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Misha Mansoor & Periphery - At the Edge of Greatness

Issue #19

Sometimes a band comes along with such a unique sound that almost overnight every new band seems to sound like them, and nowhere is that example truer than the monumental Periphery.
Levi Clay

Periphery are in the vanguard of the 'Djent' phenomenon - pioneers of the latest twist in the Progressive Metal saga and champions of the eight string guitar. Tom Quayle meets founder and producer, Misha Mansoor plus fellow guitarists Jake Bowen and Mark Holcomb. Levi Clay offers his thoughts on the man who put Djent on the map. And if getting to grips with those Mansoor chops is your goal - check out the link to our exclusive Issue 12 Andy James Tech Session at the end!

Sometimes a band comes along with such a unique sound that almost overnight every new band seems to sound like them, and nowhere is that example truer than the monumental Periphery, the brainchild of guitarist and producer Misha Mansoor.

Born in 1984, Mansoor is the prime example of a player born and raised in the Internet generation. He first picked up the guitar around the age of 14, though he was really more heavily into the drums at this point. In fact it wouldn't be until the relatively late age of 17 that he would get really serious about the guitar.

Mansoor found creative influence from bands like Deftones, Tool, Dream Theater and, probably most importantly, Swedish metallers Meshuggah. Though blended with electronic influences and video game music, he was suddenly coming up with music that sounded somewhere between Meshuggah and Sikth, though always with an emphasis on groove and commercial appeal.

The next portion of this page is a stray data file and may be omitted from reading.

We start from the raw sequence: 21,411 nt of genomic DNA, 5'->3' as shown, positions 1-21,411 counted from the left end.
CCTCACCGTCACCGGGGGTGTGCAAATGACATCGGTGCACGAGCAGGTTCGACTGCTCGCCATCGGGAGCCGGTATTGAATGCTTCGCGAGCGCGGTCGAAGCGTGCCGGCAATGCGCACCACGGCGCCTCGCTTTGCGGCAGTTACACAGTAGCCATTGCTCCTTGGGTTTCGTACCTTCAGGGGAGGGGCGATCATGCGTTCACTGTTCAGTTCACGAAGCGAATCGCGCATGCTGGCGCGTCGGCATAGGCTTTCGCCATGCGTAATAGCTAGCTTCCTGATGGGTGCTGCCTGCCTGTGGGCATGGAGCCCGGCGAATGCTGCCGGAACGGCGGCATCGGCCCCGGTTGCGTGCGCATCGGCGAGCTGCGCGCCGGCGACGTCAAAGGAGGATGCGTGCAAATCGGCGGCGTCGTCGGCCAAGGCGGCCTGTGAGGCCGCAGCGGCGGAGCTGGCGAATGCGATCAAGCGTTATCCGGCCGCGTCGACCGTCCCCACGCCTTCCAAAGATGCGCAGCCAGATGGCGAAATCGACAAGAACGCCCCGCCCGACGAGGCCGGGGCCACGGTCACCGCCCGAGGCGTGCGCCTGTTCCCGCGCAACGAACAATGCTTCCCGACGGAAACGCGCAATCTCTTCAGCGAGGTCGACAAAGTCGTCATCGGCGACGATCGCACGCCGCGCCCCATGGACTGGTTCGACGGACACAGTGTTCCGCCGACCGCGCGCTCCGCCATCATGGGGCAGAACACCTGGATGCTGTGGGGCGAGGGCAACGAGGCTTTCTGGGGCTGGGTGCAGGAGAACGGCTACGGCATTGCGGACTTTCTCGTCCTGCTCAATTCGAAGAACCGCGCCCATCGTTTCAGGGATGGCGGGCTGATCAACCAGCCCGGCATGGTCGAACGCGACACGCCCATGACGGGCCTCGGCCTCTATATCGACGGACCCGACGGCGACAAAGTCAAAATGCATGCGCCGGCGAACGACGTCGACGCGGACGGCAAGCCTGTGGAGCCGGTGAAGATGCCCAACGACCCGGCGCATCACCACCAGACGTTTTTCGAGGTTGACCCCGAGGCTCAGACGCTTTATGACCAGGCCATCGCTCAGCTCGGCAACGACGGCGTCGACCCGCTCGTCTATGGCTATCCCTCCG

The beauty of the Internet is that Mansoor was able to share his work and get his ideas out for everyone to hear without the need for a record label and a marketing budget. Instead of selling his soul for a record deal, he took to Soundclick, where he has uploaded 157 recordings to date. He promoted these on various Internet forums including Sevenstring.org and the Petrucci forum, resulting in an ever-growing reputation and a legion of fans. At this time he was going under the name “Bulb” as the basis for his solo project which became a nickname.

Not only does the Internet sometimes help establish a new artist or a new direction in music, and does it at lightning speed, but it can do the same with new terms - terms which drop into popular use without anyone really knowing how they got established. Look at “lol” (laugh out loud) and “yolo” (you only live once). In Mansoor's case he has become synonymous with the term “Djent”. This is a point of contention among fans of Metal, however, because the sound associated with the term has its roots much deeper in history than Mansoor and Periphery. In fairness, it was never a label Mansoor put upon himself. In fact “Djent” is actually an onomatopoeic term used to describe the heavily processed and muted power chord sound heard on the recordings of Meshuggah, which when described in words could be vocalised as “djent djdjdjent djent”. The word is one which Mansoor actually credits to Fredrik Thordendal, so when hunting for gear to achieve a tone he would say “Are these pickups djent-y?” and from there it became the go to word to describe The Sound. Since then it has been applied to bands like Tesseract, Animals As Leaders and even retrospectively to bands like Sikth (who broke up in 2007) and Veil of Maya. Suddenly, listeners had created a genre.